Steve Reich


Measuring Steve Reich (February 2016)

I pick up a ruler understanding that it is already a fantasy, a fantasy object, a dream come true. What can be measured, and what lies outside the accounting tables? What about art – can the experience of art, its impact even, its affect, be subject to measurement? Cultural orgs round the world justify their activities by hauling out their rulers, or someone else’s rulers, in an attempt to answer these impossible questions. And slowly, of course, the questions reliably deform the ones who are trying to respond to them.

Does the artist measure up? After the initial frisson of discovery, the threshold of audience experience can be hard to recapture. I think we all recall those moments in our youth when we read a book that changed our life, or listened to a piece of music that made every tune afterwards sound different. These experiences offered us new ways of measuring experience, or even better, for a delirious moment, they banished measurement altogether.

For me it was Steve Reich’s Come Out. Steve put a tape loop onto a brace of tape machines and let them run slowly out of sync, so that what had begun as witness testimony to police brutality became a sublime and abstracted drone, as if were transcending the systemic injustice of cops and racism. I still believed in systems then, that systems could be made better, measured, perfected even.


After the so-called Little Fruit Stand Riot in 1964, New York’s racist police force charged six black men with the murder of Margit Sugar and injuries to her partner Frank. The six men (Wallace Baker, Daniel Hamm, William Craig, Ronald Felder, Walter Thomas, and Robert Rice) were regularly beaten by police while in custody and their trial was a triumph of white supremacy.

Reich was approached by civil rights activist Truman Nelson, who offered him a collection of recorded voices from the defendants. Nelson was familiar with Reich’s stuttering tape loop masterpiece It’s Gonna Rain (1965), and hoped for something in that vain. He wasn’t disappointed. Reich used the voice of 19-year old Daniel Hamm who was trying to show police that he had been beaten near the fruit stand. Daniel Hamm: “I had to, like, open the bruise up, and let some of the bruise blood come out to show them.”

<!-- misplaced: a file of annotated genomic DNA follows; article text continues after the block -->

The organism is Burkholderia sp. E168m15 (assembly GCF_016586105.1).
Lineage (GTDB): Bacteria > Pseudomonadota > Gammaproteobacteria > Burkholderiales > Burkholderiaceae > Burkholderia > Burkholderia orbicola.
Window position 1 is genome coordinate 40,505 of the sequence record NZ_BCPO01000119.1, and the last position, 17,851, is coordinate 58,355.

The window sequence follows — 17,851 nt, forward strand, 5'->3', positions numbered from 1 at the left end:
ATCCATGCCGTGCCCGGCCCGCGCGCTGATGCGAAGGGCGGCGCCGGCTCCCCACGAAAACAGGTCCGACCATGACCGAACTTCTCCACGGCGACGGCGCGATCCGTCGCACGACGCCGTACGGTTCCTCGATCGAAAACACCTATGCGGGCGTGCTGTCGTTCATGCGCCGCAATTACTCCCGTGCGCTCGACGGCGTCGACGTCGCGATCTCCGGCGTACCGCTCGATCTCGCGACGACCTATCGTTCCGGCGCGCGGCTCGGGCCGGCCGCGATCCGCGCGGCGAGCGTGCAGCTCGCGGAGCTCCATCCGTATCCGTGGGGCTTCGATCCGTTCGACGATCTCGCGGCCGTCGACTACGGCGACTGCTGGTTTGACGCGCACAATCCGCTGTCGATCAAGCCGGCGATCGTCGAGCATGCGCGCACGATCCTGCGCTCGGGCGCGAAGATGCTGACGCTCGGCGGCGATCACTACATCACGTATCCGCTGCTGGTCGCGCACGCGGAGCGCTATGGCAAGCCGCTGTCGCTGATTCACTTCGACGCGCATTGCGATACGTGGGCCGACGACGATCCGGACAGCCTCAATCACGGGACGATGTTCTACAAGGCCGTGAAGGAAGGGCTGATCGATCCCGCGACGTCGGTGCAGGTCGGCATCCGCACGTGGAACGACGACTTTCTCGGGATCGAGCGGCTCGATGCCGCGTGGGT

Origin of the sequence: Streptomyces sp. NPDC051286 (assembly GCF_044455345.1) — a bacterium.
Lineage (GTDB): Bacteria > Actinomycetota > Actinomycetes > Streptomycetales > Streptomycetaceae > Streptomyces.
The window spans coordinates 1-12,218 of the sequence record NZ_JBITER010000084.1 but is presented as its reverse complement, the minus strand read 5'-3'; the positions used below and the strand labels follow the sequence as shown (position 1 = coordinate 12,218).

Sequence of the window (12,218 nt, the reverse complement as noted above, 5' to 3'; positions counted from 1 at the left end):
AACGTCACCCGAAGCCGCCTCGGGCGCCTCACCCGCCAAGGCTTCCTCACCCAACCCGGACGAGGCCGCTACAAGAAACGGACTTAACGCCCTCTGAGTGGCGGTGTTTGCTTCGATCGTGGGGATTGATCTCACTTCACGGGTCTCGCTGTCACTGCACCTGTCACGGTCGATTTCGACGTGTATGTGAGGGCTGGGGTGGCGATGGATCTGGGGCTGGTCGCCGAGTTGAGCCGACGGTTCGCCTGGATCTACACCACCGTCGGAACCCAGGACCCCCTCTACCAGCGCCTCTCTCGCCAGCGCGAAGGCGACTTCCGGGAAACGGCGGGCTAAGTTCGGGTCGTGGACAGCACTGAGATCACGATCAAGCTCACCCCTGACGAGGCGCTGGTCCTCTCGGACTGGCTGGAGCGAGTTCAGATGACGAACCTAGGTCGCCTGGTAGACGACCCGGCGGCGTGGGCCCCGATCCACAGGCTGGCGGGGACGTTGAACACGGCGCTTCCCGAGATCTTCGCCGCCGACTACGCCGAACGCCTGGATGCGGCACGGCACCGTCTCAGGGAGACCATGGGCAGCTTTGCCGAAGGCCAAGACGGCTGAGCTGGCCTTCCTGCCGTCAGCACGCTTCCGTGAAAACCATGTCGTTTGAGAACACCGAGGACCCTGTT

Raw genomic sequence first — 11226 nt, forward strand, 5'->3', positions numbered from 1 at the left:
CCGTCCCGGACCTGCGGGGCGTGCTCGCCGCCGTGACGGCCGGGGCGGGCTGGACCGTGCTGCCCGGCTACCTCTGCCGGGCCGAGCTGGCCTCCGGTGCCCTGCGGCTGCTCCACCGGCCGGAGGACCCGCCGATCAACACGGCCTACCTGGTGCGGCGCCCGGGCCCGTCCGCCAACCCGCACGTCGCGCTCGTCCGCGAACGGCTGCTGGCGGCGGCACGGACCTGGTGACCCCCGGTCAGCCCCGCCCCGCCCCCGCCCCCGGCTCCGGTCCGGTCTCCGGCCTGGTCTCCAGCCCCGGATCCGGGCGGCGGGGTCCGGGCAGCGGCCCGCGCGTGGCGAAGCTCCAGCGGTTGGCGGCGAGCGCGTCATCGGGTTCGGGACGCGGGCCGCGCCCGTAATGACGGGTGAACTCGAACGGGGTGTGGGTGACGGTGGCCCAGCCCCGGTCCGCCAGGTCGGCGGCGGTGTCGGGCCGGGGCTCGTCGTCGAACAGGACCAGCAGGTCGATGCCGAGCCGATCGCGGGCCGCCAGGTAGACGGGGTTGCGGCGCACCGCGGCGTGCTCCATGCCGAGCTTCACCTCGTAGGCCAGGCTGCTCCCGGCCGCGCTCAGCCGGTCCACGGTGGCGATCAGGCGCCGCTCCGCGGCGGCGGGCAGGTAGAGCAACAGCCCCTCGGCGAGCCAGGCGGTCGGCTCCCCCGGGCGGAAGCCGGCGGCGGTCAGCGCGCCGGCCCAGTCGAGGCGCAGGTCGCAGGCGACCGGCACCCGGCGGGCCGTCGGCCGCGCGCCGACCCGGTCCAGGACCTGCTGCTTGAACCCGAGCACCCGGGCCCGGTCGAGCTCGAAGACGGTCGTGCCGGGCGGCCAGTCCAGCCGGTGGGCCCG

Steve Reich: “And then, on the strength of that piece (It’s Gonna Rain), I was asked to do a piece as part of a benefit for the retrial of the six black kids who’d been arrested for murder in 1966, who were referred to as the Harlem Six. Now, there was a murder committed, but one of them did it — not all six. This kid, Daniel Hamm — whose voice I was using — did not do it and was acquitted. I was given a stack of about ten reels of tape with mothers and voices, and I said to the guy —Truman Nelson was his name — who was a civil rights person and scholar of John Brown, I said, ‘Look, I’ll do this and I’ll do it for nothing, but you’ve got to let me make a piece out of anything I find.’ He said, ‘What do you mean by a ‘piece’?’ So I played him It’s Gonna Rain, and he was just strange enough to say ‘Hey! That’s great! Good! You want to do that? Go ahead!’” (An Interview with Steve Reich by Gabrielle Zuckerman, American Public Media, July 2002)

Reich re-recorded the fragment and played small tape loops on two machines, then four, then eight. Because the machines didn’t play at exactly the same speed they slipped out of synchronization, creating a phase shifting effect, and then a reverberation, and then an all encompassing drone. What was enthralling for this listener was that I could hear how it was being done, it was process-oriented music and the listener was part of that process, even as it was being stripped bare, made transparent. Here was Daniel Hamm speaking from a place of the underneath, and retuning himself as a being that owed no debt (because he was poor, because he was black, because he’d been accused). His was a voice that broke apart a system, the crisp lines of language itself, unleashing a force that lay latent within this sentence fragment, waiting to come out and show them. And in these ruins, this blur, this cacophony, this machine choir, lay a new hope and beauty.